I’ve watched films during this festival from all four parts of the globe. In fact the only continent I haven’t seen something from is Antarctica and that’s only because I was unable to catch the restored print of The Great White Silence which charted Captain Scott’s ill-fated race to the South Pole.
One other area of Planet Earth I hadn’t stuck a pin in at the LFF was the Middle East, an unforgivable state of affairs which I rectified with a hasty viewing of the Israeli film Infiltration.
The BFI South Bank’s NFT2, where Infiltration was screened is a little cramped to be honest. The amount of legroom available is limited, but you kind of learn to live with it.
Well, most of us do anyway. Shortly before the film started a young woman turned up and stood at the end of our row looking uncertain. She said to no-one in particular: “It’s a bit tight isn’t it? What if I need to go to the toilet?” before bravely venturing into the row, where it became apparent very quickly she was at the other end of it. She then uttered, holding her hands to her head in genuine distress: “Oh, this is sooo scary.” Scary? What, walking along a row of amiable cinemagoers? Jesus wept; if someone was holding a gun to her head and making a series of unreasonable demands then maybe she would have a case with a statement like that, but as things go this shouldn’t rank up there as one of the scariest things to happen to you. If so, then you need to get some flippin’ perspective.
Anyway, onto the film. Falling somewhere between Oliver Stone’s Platoon (1986) and Stanley Kubrick’s Full Metal Jacket (1987), Infiltration is set in 1956 and follows a series of misfits aspiring to be soldiers.
They’re an unpolished rabble, made up of a smorgasbord of North African and European immigrants and Holocaust survivors, petty criminals and bourgeoisie.
Up until then you’d have put none of them together, but they are forced to share the same barracks during boot camp and learn the hard way what it means to be a soldier.
Much like its characters, Infiltration is somewhat of a ragtag film from Dover Kosashvili, a bit rough round the edges with an ill-advised jaunty soundtrack.
The script, by Kosashvili and Reuven Hecker is also a bit clunky, making unsubtle comments about Israel’s apparent penchant for military aggression towards its neighbours in reaction to the terrible suffering the Jews experienced at the hands of the Nazis.
Neither as visceral as Platoon nor as tough as Full Metal Jacket, Infiltration is a bit of a misfire I’m afraid.
Thankfully the day was livened up with Alejandro Gonzalez Iñárritu’s highly anticipated latest Biutiful.
Iñárritu is one of the world’s most celebrated directors, having broken out with his startlingly fresh debut Amores Perros (2000), which launched the career of Gael Garcia Bernal, and its acclaimed follow-ups, 21 Grams (2003) and Babel (2006), both of which garnered Oscar nominations.
Although impressive films in their own right, 21 Grams and Babel were accused of being derivative, with Babel especially being criticised for pushing Iñárritu’s formula of weaving multiple plot strands together to the limits of acceptability. Perhaps wisely, he has backed away from going down this road once again with Biutiful, his first Spanish-language film since Amores Perros.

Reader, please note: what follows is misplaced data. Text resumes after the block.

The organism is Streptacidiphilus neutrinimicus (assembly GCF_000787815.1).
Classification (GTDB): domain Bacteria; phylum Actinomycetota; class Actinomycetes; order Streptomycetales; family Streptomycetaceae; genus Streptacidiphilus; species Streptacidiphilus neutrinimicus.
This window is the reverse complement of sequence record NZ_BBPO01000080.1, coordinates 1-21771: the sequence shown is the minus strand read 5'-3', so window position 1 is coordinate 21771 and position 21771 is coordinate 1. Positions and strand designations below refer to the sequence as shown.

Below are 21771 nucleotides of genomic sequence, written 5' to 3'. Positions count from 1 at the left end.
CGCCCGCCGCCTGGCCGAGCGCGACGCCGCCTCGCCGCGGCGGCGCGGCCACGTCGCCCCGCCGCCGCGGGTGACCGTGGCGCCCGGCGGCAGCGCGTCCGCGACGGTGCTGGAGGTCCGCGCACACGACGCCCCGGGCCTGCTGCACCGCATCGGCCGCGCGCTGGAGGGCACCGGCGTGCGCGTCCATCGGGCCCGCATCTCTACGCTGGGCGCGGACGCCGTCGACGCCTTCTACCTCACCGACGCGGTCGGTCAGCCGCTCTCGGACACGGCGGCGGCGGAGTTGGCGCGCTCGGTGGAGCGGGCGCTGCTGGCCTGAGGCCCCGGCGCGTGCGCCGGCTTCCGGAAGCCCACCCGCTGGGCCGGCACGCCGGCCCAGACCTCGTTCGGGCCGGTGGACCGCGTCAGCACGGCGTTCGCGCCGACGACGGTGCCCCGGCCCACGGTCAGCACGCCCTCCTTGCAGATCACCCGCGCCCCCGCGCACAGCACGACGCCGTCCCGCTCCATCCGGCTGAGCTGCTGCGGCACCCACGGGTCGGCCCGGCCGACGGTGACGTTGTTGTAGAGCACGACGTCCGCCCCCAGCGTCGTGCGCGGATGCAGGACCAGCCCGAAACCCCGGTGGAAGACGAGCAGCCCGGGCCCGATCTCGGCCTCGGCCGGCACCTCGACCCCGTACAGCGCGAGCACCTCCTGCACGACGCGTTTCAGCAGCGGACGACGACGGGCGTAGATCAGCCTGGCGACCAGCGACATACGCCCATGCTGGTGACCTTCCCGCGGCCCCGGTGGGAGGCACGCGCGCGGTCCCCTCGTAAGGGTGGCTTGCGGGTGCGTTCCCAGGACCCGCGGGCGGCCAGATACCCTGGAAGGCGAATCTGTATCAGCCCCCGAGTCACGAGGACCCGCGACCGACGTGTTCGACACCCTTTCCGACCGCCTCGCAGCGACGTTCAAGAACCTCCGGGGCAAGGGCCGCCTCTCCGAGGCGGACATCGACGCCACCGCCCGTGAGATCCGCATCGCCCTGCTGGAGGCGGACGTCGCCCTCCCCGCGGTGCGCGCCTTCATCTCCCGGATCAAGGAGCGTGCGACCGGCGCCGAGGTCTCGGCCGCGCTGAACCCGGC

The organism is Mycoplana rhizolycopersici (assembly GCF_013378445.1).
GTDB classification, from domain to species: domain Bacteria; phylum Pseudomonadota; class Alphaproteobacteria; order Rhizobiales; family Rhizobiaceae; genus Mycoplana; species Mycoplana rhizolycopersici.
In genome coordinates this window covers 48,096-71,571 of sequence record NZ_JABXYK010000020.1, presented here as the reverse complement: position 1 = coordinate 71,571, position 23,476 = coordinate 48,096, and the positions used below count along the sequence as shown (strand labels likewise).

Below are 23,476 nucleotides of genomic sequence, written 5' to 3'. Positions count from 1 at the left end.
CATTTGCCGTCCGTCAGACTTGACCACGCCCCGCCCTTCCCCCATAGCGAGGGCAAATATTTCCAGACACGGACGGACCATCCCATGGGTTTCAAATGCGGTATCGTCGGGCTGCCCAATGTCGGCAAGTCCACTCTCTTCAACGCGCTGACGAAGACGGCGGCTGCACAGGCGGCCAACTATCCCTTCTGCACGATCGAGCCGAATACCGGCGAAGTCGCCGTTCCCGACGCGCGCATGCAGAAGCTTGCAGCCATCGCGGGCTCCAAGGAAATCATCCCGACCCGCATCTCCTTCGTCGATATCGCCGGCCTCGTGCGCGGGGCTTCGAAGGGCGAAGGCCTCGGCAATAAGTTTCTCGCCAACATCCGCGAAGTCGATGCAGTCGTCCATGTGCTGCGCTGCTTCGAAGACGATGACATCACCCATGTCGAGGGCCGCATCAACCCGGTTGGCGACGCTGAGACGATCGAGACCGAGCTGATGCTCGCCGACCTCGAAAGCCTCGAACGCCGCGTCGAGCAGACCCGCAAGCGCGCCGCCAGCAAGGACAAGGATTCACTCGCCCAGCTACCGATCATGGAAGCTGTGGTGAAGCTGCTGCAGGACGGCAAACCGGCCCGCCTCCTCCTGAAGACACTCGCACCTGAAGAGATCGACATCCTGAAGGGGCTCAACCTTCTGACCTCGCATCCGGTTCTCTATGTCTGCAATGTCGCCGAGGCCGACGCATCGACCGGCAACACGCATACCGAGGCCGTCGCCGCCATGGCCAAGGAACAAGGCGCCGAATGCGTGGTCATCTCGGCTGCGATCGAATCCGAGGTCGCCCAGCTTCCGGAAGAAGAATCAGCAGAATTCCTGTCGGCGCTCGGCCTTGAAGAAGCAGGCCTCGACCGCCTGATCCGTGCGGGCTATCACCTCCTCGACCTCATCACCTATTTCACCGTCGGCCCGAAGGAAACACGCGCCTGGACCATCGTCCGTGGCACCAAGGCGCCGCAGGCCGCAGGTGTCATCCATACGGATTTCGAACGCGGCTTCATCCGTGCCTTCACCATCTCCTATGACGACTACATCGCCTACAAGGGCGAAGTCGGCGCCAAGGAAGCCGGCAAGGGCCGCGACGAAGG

Uxbal (Javier Bardem) is a man fighting to keep his head above water. He lives in a grotty flat with his two children, while his estranged wife Marambra (Maricel Álvarez) is having an affair with his brother and partner-in-crime Tito (Eduard Fernández).
Away from his kids, Uxbal is a different man, a hustler making money wherever and however he can – and if that means exploiting sweatshop workers and illegal immigrants then so be it.
Uxbal also makes money on the side by using a special gift, an ability which allows him to connect with the dead, to comfort those grieving a recent loss.
When Uxbal is informed he is terminally ill, life suddenly shifts him in a different direction and he resolves to get his affairs in order before his time’s up. He reconnects with the bipolar Marambra and tries to make amends by helping out the wife of a Sudanese man who has been deported after being caught by the police selling black market goods.
He also endeavors to make life a little more comfortable for the Chinese immigrants he is exploiting and who live illegally in a warehouse basement, but his gesture leads to tragedy and, eaten by guilt he realises he cannot do this any longer.
A film of immense assurance, Biutiful makes the down and dirty a thing of visual splendour, thanks to Rodrigo Prieto’s stunning cinematography.
The supernatural angle, at first, seems tacked on and unnecessary, but as the film progresses this plot device begins to make sense and provides Biutiful‘s most distressing and disturbing scene when Uxbal enters the basement of dead Chinese immigrants and we can see their ghosts clinging to the ceiling, faces etched with horror. It’s a moment that stays with you long after the end credits roll.
A splendid, committed cast give their all, especially Uxbal’s two kids, the charming Maramba (Hanaa Bouchaib) and Mateo (Guillermo Estrella) and Álvarez, whose life is falling apart even faster then Uxbal’s.
But this is Bardem’s film. He is talismanic as Uxbal, a desperate bully one moment, a loving father the next and a man desperately trying to find the right path for his kids before it is too late. As it happens, a moment of kindness shown earlier in the film proves to be a blessing later on and offers him a chance of redemption he is strong enough to take.
It comes as little surprise Bardem won the Best Actor award at this year’s Cannes Film Festival. It’s a performance of real stature that catapults this film into the realms of genuine beauty.